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Can pocket doors be used in load-bearing walls?

can pocket doors be used in load-bearing walls?

Installing a pocket door is often done as part of a wider home improvement project. We know already that pocket doors have the supreme ability to help you repurpose a room and give it multiple uses, due to its space-saving qualities. So now you can install the en-suite bathroom you always wanted, or you can create a home office now that you work from home more often, or you can add the small downstairs toilet to make better use of spare space. But don’t get over-excited at the prospect of these luxury lifestyle enhancements and forget about some essential considerations, namely, what wall space you need and can pocket doors be installed in load-bearing walls.

Pocket door systems can be installed in new-build homes very easily, because they are incorporated into a stud wall design during construction. But they can also be retro-fitted into an existing stud wall, and can also be retro-fitted into a solid wall, even if it is a load-bearing wall.


What is a load-bearing wall?

When a house is built it is designed so that the walled structure supports the weight of the elements above it, ie. upper floors and the roof structure. Load-bearing walls are therefore strong enough to support this weight and distribute the weight above them, in order to provide stability. For this reason, load-bearing walls will be solid, as opposed to most partition or interior walls, which are usually made from a stud wall structure. All exterior walls will therefore be load-bearing walls, but you do have some interior walls which are load-bearing too, perhaps where there has been an extension added, or where the house is large and required interior stability when it was designed and built.

You can usually tell if a wall is load-bearing by tapping it. If it sounds solid then it is probably a load-bearing wall, but if it sounds hollow, it is probably a stud wall. Load-bearing walls also, typically, run perpendicular to floor joists, so if the wall runs parallel to the floor joists, it probably isn’t a load-bearing wall.

Load-bearing walls are an active structural element of a building and therefore any damage to them can affect stability and could even lead to collapse. So you need to be very careful what work you carry out with load-bearing walls, you can’t just knock a wall down to make two rooms into one without considering what type of wall it is, and even if you are considering a pocket door installation, it is recommended that you consult a structural engineer before undertaking the work. They will be able to identify what is or isn’t a load-bearing wall, and will also advise as to what work you can safely carry out without risking the stability of the property. (Note the pocket door frame on its own is not load bearing)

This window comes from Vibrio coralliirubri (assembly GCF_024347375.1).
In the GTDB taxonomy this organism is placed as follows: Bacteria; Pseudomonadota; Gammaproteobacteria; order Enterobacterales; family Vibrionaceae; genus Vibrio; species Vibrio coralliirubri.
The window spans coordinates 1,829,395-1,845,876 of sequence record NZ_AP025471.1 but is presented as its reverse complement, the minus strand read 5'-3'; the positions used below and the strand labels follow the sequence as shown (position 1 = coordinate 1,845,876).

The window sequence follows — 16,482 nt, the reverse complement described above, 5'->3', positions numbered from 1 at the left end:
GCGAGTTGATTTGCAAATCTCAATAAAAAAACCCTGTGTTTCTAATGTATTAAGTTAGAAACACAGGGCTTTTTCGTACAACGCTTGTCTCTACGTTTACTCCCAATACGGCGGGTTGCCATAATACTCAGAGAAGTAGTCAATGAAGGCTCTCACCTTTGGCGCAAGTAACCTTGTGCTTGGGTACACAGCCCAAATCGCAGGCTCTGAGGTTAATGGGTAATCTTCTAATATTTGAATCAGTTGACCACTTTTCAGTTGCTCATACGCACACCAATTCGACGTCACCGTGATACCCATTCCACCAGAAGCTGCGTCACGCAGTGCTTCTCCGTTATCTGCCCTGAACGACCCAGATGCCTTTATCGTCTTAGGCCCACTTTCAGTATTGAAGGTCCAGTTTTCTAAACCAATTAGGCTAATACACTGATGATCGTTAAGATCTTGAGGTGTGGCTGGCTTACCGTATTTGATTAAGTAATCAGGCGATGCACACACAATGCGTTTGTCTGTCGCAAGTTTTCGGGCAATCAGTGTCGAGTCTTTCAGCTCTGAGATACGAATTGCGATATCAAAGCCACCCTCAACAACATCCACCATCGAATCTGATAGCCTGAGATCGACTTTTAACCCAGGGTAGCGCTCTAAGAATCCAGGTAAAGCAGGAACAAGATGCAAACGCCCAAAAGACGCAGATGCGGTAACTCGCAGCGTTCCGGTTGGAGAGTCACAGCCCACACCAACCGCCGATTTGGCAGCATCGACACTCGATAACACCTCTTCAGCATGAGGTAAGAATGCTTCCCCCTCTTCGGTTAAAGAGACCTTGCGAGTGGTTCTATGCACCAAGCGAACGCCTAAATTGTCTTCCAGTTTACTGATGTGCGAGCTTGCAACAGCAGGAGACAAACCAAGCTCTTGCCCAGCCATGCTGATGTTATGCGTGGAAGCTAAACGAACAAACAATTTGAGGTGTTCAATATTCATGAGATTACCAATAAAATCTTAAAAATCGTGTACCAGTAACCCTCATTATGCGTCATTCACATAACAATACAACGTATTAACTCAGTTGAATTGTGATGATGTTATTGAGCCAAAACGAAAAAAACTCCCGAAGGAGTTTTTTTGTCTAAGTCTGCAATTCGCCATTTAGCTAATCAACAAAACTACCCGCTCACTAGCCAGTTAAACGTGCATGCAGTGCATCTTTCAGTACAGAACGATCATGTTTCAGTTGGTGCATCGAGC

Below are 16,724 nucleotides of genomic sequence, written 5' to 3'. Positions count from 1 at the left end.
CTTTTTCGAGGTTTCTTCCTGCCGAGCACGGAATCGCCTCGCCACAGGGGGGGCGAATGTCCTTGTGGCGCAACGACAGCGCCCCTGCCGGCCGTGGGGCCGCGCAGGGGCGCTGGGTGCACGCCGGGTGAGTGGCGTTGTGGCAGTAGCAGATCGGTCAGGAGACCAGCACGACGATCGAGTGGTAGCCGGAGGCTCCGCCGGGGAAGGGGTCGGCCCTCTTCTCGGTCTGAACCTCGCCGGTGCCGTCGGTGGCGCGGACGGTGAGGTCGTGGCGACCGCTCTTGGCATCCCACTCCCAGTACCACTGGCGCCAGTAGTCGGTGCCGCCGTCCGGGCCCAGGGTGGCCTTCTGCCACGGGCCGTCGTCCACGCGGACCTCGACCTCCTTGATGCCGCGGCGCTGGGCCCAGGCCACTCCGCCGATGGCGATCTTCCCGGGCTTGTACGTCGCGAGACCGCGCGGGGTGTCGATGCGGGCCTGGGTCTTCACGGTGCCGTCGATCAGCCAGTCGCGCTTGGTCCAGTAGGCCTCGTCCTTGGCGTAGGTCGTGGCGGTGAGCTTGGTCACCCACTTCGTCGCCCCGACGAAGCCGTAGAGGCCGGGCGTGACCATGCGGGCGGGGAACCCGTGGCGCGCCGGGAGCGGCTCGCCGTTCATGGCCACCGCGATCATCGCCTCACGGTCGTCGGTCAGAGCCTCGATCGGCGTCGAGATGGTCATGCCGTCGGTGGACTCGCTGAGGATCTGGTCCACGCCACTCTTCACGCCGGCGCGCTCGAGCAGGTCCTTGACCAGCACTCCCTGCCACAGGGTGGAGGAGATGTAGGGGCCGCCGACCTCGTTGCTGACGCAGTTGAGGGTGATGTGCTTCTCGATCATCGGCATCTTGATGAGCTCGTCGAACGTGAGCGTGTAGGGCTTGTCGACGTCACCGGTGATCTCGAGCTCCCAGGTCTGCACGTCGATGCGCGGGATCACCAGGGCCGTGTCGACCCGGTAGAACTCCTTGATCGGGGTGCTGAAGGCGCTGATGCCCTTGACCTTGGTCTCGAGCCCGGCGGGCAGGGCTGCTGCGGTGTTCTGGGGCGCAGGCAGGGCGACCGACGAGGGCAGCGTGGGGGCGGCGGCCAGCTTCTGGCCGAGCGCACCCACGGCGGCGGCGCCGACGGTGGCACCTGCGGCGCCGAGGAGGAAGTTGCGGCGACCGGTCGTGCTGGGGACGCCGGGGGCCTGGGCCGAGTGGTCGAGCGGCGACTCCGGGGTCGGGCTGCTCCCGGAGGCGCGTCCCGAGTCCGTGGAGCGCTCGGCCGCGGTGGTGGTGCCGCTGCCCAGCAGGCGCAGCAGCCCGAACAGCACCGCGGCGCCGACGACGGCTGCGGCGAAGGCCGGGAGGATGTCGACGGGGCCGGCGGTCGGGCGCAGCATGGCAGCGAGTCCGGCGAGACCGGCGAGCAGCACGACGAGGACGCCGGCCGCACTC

Installing a pocket door in a load-bearing wall

It is worth remembering that most load-bearing walls already have a traditional hinged door installed in them, so it is possible to create an opening and install a door in a load-bearing wall. In most cases a ‘header’ will be installed above the door. This is a horizontal section that is installed above the door and the door frame, to provide extra support, given that part of the load-bearing wall is being taken out. The difference with a pocket door is that your frame needs to be twice the width of the door, and hence you will need a header that is twice the width of a standard header. This is where you need the professional advice of a structural engineer, to ensure the pocket door installation will be safe. But in most cases, as long as an adequate header is also installed, you should be able to install a pocket door.

However, the easiest way to install a pocket door on a load-bearing wall, is not to cut a cavity into the solid wall for the ‘pocket’, but to create a ‘new’ stud wall adjacent to the existing wall. This will reduce the size of the room very slightly, but means the installation process is much easier. Simply build a stud wall framework that runs alongside the existing wall and incorporate your pocket door framework into this stud wall. This means that you don’t need a header above the door, because this ‘new’ wall won’t be load-bearing, and the actual load-bearing wall behind it is unaffected in a structural sense.

Once the new stud wall is built and the pocket door is installed, you can add plasterboard to the new wall and decorate to hide the joints, and effectively, it is hard to tell there is a new wall. This is the easiest way to install a pocket door in a load-bearing wall, and is probably also the safest way to do it because the load-bearing wall itself is left as it was, and you don’t need to install a new header, or risk damaging the existing header.


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